LA PLATA COUNTY, Colo. — This November will mark nine years since 13-year-old Dylan Redwine was seen alive, and Thursday afternoon jurors began deliberating whether his father Mark Redwine is responsible for his 2012 disappearance and death.
Following weeks of testimony, both sides presented their final arguments to the jury for the trial of Mark Redwine with prosecutors arguing that he is the last known person to have seen Dylan alive and that the boy was at Mark's home when all electronic communications from him ceased. According to court testimony, Dylan's last text message was sent at 9:37 p.m. According to Mark Redwine's own admission, he was with Dylan around that time at his house.
"He was the last person seen with Dylan when Dylan goes completely dark and is never heard from again, he's in the living room of this guy, who's angry and upset and rageful," said special prosecutor Michael Dougherty. "We know exactly what happened in that living room: the defendant killed Dylan Redwine. That is what happened."
Watch the prosecution's full closing arguments below.
Mark Redwine's public defenders pointed to a lack of evidence in the case pointing out that prosecutors are still unable to say how Dylan Redwine died or what, if any, weapon was used.
"When someone is on trial for murdering their youngest son and the prosecution's thesis is 'what if', or 'maybe' or 'can you imagine?', that's a window of how weak the evidence is in this case," said public defender Justin Bogan. "When they're starting off with maybe, your deliberations end with not guilty."
Mark Redwine was indicted in 2017 on charges of second-degree murder and child abuse resulting in death.
Those charges came roughly five years after Dylan Redwine was last seen alive in the Vallecito area on Nov. 18, 2012. He had arrived that day for a court-ordered visit with his father and during closing arguments, prosecutors alleged that that the two spent just five hours together before Mark Redwine killed Dylan in the living room of his home.
After his disappearance, prosecutors pointed to Mark Redwine's seemingly odd behaviors.
“At every juncture, the defendant tells a story to try to avoid responsibility for what he did on Nov. 18, 2012. In fact, what he did was take a nap, and then report it five hours later. After his nap, he makes half-hearted attempts to find Dylan and then, ladies and gentlemen, he goes to the Bayfield Marshall’s Office," Dougherty said.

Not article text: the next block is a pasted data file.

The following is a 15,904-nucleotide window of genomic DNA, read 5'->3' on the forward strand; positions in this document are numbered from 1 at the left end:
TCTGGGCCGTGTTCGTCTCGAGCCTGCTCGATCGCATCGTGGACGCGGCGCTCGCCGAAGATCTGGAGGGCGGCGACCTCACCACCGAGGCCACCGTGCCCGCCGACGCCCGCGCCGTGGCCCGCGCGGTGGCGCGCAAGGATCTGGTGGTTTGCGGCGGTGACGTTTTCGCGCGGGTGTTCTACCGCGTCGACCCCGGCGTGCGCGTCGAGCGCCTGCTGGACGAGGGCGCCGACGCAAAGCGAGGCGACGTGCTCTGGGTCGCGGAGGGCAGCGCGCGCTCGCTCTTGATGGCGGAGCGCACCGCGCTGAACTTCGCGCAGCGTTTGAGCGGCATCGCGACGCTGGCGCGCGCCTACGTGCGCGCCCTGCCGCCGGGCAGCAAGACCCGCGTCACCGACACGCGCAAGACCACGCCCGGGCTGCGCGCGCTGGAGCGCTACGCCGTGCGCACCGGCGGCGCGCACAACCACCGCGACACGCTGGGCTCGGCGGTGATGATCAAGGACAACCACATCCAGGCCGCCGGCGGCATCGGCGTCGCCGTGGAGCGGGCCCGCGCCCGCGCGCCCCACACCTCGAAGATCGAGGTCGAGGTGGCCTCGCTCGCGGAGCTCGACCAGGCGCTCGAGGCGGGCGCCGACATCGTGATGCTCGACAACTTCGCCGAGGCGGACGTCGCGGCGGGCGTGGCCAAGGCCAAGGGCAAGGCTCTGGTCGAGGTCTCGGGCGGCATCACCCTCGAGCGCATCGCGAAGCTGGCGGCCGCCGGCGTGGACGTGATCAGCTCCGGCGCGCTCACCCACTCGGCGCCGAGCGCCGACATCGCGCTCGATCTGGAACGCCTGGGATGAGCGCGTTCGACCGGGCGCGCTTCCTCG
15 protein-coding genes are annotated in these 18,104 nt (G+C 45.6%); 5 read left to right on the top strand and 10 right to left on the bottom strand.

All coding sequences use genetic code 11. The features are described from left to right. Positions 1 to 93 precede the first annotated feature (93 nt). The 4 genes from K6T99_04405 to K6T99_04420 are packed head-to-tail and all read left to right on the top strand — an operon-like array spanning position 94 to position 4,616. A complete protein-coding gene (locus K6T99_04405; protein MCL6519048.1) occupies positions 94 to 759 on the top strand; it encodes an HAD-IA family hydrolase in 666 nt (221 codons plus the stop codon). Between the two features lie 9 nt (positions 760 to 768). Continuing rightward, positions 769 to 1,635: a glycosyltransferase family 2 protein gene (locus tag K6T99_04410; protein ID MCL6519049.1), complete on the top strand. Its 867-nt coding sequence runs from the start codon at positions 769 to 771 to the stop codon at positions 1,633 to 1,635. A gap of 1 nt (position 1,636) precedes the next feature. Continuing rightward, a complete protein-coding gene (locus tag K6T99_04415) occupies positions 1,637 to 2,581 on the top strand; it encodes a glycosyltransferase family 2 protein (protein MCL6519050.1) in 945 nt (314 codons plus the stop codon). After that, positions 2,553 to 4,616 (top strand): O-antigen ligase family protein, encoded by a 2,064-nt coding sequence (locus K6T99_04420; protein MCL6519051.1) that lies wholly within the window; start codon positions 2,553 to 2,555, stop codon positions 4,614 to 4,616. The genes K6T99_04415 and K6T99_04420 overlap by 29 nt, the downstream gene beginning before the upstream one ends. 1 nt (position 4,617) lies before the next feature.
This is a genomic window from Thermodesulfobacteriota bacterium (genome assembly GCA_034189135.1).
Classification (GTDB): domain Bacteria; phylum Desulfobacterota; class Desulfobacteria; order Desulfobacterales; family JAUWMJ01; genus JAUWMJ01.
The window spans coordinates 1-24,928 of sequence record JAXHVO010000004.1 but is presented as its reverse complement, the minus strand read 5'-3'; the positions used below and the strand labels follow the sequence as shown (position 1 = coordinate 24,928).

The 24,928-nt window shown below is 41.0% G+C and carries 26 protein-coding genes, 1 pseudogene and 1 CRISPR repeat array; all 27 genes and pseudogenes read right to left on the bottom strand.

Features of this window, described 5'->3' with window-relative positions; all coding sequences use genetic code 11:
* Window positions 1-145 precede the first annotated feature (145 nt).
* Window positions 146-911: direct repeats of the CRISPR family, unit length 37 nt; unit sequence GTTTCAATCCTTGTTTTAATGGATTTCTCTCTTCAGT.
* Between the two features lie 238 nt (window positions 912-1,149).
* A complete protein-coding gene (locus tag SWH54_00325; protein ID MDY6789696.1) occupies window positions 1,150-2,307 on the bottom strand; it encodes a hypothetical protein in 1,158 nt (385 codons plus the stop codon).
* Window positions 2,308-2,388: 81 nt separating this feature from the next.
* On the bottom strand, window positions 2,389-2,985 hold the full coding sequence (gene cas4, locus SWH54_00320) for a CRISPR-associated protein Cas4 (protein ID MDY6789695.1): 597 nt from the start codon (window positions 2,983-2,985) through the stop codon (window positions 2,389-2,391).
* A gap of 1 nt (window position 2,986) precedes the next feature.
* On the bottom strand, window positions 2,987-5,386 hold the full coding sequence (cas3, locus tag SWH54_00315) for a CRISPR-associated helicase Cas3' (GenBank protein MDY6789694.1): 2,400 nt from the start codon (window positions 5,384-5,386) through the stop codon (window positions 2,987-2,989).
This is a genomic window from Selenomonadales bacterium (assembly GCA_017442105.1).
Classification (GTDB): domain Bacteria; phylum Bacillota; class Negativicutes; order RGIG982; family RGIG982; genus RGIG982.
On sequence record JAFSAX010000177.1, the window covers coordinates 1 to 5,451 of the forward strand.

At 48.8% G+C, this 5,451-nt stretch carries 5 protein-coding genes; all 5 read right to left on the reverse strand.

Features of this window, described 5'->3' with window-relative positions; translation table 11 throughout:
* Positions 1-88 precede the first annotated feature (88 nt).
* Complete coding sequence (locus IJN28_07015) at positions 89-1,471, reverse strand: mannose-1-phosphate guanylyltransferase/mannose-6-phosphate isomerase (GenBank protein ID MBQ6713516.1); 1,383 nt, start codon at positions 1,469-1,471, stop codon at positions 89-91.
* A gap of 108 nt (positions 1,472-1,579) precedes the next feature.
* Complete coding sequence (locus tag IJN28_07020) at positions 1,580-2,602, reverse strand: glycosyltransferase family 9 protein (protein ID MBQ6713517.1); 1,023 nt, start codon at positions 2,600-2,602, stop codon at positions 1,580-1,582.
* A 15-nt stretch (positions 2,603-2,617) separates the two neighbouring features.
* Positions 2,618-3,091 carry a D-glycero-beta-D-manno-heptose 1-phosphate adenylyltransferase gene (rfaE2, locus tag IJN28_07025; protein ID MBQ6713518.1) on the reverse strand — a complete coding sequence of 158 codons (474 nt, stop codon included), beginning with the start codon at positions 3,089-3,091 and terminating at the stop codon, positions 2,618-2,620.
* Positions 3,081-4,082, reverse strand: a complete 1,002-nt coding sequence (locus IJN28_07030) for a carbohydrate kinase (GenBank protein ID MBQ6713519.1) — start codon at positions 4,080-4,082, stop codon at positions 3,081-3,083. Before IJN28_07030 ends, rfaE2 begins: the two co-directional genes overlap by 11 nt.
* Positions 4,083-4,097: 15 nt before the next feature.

As you know … he appears unconcerned and does not want to file a report. He’s a father, he is 13, he has a kid, he is missing. Night falls and it’s going to be cold outside at night, and he tells Deputy Adella, ‘no, you don’t need to do an attempt to locate.’
>>> 9NEWS has provided daily digital coverage of the Mark Redwine trial. For all of our updates, head to 9news.com/dylanredwine.
Months later, in June 2013, the first remains and some personal items belonging to Dylan were found on Middle Mountain, just a few miles from his father's home. The top portion of his skull, which has been presented as a key piece of evidence during the trial, was not found until November 2015 in another area of the mountain.
Experts from both sides testified that there was a fracture on the cranium, but at issue is exactly when and exactly how that fracture occurred.
"It's the very reason the defendant wanted to hide this part of Dylan's body. He didn't want anybody to find it. But it was found in enough time for the experts to find out what happened," Dougherty said. "You see the radiating fracture from a blow. And you heard Dr. Kurtzman testify that a fracture to one's face could cause a radiating fracture up into the head If someone is slammed into something forcefully like a coffee table."
Dr. Diane France testified that it was a perimortem fracture-- meaning it occurred at or around the time of death. However, when dealing with bones, especially those that have been out in the elements, it's possible for them to remain in that perimortem phase for a longer period of time, according to the expert testimony.